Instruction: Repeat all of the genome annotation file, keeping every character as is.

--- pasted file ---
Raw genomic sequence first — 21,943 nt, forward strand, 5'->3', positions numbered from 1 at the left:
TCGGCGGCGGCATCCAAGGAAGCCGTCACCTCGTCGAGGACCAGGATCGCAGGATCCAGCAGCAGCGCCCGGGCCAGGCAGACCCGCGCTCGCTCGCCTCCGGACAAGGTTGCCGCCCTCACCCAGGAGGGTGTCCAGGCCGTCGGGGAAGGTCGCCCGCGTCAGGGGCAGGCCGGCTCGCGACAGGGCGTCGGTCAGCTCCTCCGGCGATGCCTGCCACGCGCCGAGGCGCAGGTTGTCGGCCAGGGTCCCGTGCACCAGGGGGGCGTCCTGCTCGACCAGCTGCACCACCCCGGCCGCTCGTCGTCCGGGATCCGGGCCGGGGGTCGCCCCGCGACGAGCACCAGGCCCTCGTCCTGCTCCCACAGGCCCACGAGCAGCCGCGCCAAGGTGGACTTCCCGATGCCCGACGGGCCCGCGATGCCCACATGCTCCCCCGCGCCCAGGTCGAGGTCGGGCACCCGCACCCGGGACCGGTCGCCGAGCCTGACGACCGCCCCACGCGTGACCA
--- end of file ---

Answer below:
Raw genomic sequence first — 21,943 nt, forward strand, 5'->3', positions numbered from 1 at the left:
TCGGCGGCGGCATCCAAGGAAGCCGTCACCTCGTCGAGGACCAGGATCGCAGGATCCAGCAGCAGCGCCCGGGCCAGGCAGACCCGCGCTCGCTCGCCTCCGGACAAGGTTGCCGCCCTCACCCAGGAGGGTGTCCAGGCCGTCGGGGAAGGTCGCCCGCGTCAGGGGCAGGCCGGCTCGCGACAGGGCGTCGGTCAGCTCCTCCGGCGATGCCTGCCACGCGCCGAGGCGCAGGTTGTCGGCCAGGGTCCCGTGCACCAGGGGGGCGTCCTGCTCGACCAGCTGCACCACCCCGGCCGCTCGTCGTCCGGGATCCGGGCCGGGGGTCGCCCCGCGACGAGCACCAGGCCCTCGTCCTGCTCCCACAGGCCCACGAGCAGCCGCGCCAAGGTGGACTTCCCGATGCCCGACGGGCCCGCGATGCCCACATGCTCCCCCGCGCCCAGGTCGAGGTCGGGCACCCGCACCCGGGACCGGTCGCCGAGCCTGACGACCGCCCCACGCGTGACCA